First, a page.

Hopefully in the near future we will have a cat wandering around the house, who would like to stay here…..
Click here to see part one of this saga.

The website of La Tuilerie de Chazelle

Tuesday, 4 August 2009

Dog Latin?

The nearby village of Ameugny hosts a beautiful Romanesque church. It is one of many in this region; the abbey of Cluny has certainly left its traces in the area. The church is built of beautiful yellow stone, which has a stunning effect when the late afternoon sun shines on the church.
There is a tympanum above the church door, which may not be unique; however it is special in its own way, because the stone mason who made the tympanum has left his signature on it. On the lintel, at the bottom right hand corner, the following words are carved: “SEGVIN LAPIFEX MALEI”, which means “SEGUIN, STONE MASON FROM MALAY”. Malay is one of the many villages near here, with its own inevitable Romanesque church. I would have loved to make a picture of this signature, but my knowledge of cameras, light and photo editors was insufficient to come up with a photo showing a legible text. Fortunately one of our gîte guests has been teaching photography in the past and still is a keen photographer. He offered to help out, and he has not only taken the photos I wanted, but also made a collage of the various interesting parts of this tympanum. In the arch there is a central circle with an E carved in it. Funnily enough this E strongly resembles the Euro sign €! Around the circle four words are displayed. The whole thing must have been something like a mediaeval rebus. None of the words has an E in it. After filling in the E in the right place, the words “LX DI VRA ST” are transformed into “LEX DEI VERA EST”, which means as much as “Gods word is the truth”. The photograph attached is the collage made by Paul Geels (thanks a lot, Paul!). For those who cannot get enough of Romanesque churches, please click here to see more. The page is a first set-up of a collection of photos of churches in the area. They are ordered by post code and then alphabetically; this makes finding them on a map easier.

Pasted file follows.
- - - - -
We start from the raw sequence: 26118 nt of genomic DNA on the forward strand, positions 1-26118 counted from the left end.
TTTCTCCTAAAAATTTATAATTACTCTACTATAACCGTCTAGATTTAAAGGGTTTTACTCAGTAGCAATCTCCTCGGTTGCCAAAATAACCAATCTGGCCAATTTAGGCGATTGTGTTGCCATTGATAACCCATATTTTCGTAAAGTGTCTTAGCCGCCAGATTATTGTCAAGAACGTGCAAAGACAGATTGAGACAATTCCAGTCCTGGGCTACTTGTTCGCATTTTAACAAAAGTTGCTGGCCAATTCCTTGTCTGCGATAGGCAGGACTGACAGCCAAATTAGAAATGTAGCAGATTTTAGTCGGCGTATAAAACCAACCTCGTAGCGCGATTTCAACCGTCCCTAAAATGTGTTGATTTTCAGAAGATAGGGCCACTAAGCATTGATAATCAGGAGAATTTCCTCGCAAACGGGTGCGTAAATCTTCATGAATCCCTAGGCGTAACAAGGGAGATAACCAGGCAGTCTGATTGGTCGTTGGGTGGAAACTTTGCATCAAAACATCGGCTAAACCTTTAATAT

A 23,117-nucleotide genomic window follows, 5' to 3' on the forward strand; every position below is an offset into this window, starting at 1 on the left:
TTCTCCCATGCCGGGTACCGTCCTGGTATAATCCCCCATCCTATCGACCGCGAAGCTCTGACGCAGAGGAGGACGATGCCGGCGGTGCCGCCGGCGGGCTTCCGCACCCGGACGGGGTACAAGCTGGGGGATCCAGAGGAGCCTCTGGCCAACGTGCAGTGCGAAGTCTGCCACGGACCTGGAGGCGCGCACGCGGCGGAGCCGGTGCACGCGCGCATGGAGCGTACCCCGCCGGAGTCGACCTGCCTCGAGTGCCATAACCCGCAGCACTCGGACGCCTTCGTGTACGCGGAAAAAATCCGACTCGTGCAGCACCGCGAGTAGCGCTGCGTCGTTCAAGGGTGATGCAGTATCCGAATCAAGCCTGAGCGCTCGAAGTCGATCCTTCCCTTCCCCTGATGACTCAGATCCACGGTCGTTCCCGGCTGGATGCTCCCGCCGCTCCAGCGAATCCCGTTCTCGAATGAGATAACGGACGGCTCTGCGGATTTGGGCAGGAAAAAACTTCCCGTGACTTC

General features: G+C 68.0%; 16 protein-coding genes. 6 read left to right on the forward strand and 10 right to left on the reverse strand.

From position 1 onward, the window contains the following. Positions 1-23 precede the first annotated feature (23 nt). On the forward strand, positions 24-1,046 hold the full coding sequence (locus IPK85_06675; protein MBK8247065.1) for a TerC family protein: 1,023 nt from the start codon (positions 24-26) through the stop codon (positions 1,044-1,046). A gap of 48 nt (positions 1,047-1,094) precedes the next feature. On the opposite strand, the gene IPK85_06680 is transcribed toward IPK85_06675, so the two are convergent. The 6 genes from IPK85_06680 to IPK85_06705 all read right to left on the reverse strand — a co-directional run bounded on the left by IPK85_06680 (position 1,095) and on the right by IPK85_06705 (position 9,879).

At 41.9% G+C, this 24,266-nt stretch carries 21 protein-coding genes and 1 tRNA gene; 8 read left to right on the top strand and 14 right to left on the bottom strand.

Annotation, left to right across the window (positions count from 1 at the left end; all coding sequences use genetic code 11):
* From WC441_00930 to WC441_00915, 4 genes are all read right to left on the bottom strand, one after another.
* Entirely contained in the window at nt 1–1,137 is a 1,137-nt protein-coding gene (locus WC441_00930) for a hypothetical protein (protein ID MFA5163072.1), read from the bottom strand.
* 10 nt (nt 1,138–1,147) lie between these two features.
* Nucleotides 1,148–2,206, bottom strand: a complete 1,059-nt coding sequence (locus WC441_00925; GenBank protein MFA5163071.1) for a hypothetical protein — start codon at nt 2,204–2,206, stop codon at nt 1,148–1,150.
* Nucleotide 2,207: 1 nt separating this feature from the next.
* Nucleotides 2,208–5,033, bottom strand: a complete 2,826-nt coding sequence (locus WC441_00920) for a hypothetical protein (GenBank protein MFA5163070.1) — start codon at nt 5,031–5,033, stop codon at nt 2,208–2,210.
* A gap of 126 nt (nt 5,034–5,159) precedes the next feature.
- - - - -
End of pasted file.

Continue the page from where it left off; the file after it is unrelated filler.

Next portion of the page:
The website of La Tuilerie de Chazelle

Wednesday, 29 July 2009

Worth a detour?

The least interesting tourist attractions are normally indicated in the Michelin Green Guide as being “worth a detour”. However, it does not mean automatically, that when certain attractions are not mentioned in the Green Guide, they are NOT worth a visit. Yesterday it was time again for a bit of analysis and investigation, in order to test the following equation: “Not being mentioned ïn a travel guide = Not worth a visit”.
In the nearby village Ameugny there is a tiny little shop selling “elf” related stuff, such as postcards with elves on them, plastic elves, terracotta elves, bakelite elves, etc. Look at the website
Behind the shop, called “Pays des Fées” lies, completely invisible from the road, a garden, the “Jardin des Fées”. Entrance fee € 2.50. After having made some overtime in order to afford this extravaganza, we plucked up the courage and bought tickets. The lady, who did the guided tour, was acting a bit strange to say the least. But, when you have been living where she does, at a stone throw away from a spiritual centre of a slightly different order (Taizé), obviously getting hardly any clientele from there, one can imagine that she has been getting a bit strange throughout the years. Once we had passed the barrier, it became clear how gigantic the garden was. Arab countries used to issue stamps bigger than her piece of land… But maybe the attractions in the garden were worth a visit. The pièce de résistance was a grotto, which entrance was supposed to look like the mouth of a dragon, including fearfully real-looking teeths. Not much less attractive was a little pond, fed from the mouth of a giant.